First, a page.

by Mark Schindler
CGG Weekly, March 28, 2018
"Tradition is not the worship of ashes, but the preservation of fire."
In Part One, we saw that godly tradition is an essential facet of life for a Christian. While Jesus rebuked the Pharisees in Matthew 15 and Mark 7 for exalting their manmade traditions over God's commandments, the apostle Paul exhorts us in II Thessalonians 2:15 to hold fast to the traditions we have been taught in the church. He refers to those traditions that have developed from what God has commanded in His Word.
One such tradition derives from Exodus 12:40-42:
Now the sojourn of the children of Israel who lived in Egypt was four hundred and thirty years. And it came to pass at the end of the four hundred and thirty years—on that very same day—it came to pass that all the armies of the LORD went out from the land of Egypt. It is a night of solemn observance to the LORD for bringing them out of the land of Egypt. This is that night of the LORD, a solemn observance for all the children of Israel throughout their generations.
Here are the same verses from The Message: The Bible in Contemporary Language:
The Israelites had lived in Egypt 430 years. At the end of the 430 years, to the very day, GOD's entire army left Egypt. GOD kept watch all night, watching over the Israelites as he brought them out of Egypt. Because GOD kept watch, all Israel for all generations will honor God by keeping watch this night—a watchnight.
Why do we in the churches of God keep this commanded tradition of God? What is its origin? Do we really understand it as God intends us to, or as some have asserted, is our keeping of the Night To Be Much Observed merely Herbert W. Armstrong's "pipe dream"?
Contrary to the belief of many, it is no little, insignificant tradition that we celebrate by joining together for a festive meal on the first night of the Feast of Unleavened Bread. The wording of Exodus 12:40-42 makes quite plain that it is a commanded tradition, an instruction straight out of the pages of Scripture to bring honor to God. He is the One who wants His people to observe it.
These two essays are intended to set the stage for a study every Christian should do along with preparing for Passover and the Days of Unleavened Bread. It is highly recommended that, if nothing else, each person should listen to or read the transcript of John W. Ritenbaugh's March 26, 1994, sermon, "The Night To Be Much Observed." It will help tremendously to guide one's study on this commanded tradition.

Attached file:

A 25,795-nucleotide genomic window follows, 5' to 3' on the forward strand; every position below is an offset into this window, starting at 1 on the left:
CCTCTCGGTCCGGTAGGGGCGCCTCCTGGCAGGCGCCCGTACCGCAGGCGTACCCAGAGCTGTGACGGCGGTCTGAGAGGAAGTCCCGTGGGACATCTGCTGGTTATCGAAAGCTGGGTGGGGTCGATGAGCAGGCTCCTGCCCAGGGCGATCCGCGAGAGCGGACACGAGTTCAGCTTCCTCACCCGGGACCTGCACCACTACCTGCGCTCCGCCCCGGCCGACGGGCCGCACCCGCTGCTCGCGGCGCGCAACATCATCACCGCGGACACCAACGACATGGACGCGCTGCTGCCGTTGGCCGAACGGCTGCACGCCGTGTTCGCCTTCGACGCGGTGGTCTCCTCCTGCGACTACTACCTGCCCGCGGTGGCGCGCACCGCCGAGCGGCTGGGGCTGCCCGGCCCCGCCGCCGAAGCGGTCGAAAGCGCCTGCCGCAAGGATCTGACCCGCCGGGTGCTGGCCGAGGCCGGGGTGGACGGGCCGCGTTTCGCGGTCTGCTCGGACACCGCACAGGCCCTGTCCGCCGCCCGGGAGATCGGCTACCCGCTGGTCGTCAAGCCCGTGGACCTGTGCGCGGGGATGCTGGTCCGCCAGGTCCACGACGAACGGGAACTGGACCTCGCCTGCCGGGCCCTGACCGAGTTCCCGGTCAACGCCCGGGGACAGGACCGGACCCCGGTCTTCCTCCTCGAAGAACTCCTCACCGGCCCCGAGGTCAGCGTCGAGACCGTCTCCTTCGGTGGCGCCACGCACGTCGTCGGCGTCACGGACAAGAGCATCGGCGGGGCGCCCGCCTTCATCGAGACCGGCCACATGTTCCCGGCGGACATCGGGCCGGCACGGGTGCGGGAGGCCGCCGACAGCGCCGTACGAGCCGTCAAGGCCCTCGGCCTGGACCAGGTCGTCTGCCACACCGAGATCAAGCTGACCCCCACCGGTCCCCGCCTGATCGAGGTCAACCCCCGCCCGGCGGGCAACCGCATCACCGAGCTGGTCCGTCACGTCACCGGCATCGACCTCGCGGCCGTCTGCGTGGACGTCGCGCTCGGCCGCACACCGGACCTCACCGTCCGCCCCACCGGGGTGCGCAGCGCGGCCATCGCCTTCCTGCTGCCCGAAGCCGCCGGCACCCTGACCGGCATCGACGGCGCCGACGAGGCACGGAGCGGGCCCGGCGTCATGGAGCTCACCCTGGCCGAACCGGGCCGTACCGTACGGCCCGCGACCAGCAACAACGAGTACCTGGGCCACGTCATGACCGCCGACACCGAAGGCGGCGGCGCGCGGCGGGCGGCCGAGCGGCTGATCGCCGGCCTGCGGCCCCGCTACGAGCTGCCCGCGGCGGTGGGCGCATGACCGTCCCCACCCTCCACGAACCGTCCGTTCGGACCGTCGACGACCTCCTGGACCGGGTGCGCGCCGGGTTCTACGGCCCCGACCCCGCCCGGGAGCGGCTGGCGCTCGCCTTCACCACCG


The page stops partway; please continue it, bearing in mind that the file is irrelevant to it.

In that sermon, we find that the origins of this tradition are not in Exodus 12, as we might expect, but far earlier, in Genesis, where we observe God's careful vigilance over His Creation. More specifically, we see Him watching over a chosen and sanctified people down to this day and beyond.
We also discover that the Night To Be Much Observed emphasizes the action of a grateful people toward an ever-vigilant God. Our response to His watchful care is to stand up and begin moving forward to keep our relationship with our awesome God going and growing. This yearly commemoration prods us to continue walking His path to the Kingdom in gratitude and humility.
The sermon reminds us that this tradition is a feast commanded by God to be eaten by those who had been purified through the sacrificial offering of the Passover lamb on the previous evening. On this night, they come before God undefiled and prepared to strike out on their journey to the Promised Land, which God oversees every step of the way.
In addition, the sermon explains that the Night To Be Much Observed adds to our clarity of purpose in keeping all seven of the Days of Unleavened Bread, sinless and constantly under the watchful eye of a great God who has purposed to make us just like Him. Only by His oversight do we have any chance to grow into the image of Jesus Christ.
The first essay began with the image from the opening scene of Fiddler on the Roof: a fiddler perched precariously on a steep roof, sawing away on his violin. The main character, Tevye, insists that only through the keeping of their traditions have the people of his village been able to keep their balance. He states dogmatically, "Because of our traditions, everyone knows who he is and what God expects him to do!"
We Christians are all fiddlers on the roof, as it were, trying to live God's way in a dangerous world saturated with the evils of human beings under Satan's sinful yoke of bondage. The only way we can keep our balance is to live within the tradition of God's commandments, finding safety only by staying united with the Body of Christ and under the watchful eye of our loving God. In diligently seeking to honor God by keeping the letter, purpose, and intent of His traditions—which reveal the very mind of an ever-watchful and merciful God—every one of us can understand who we are and just what He expects from us.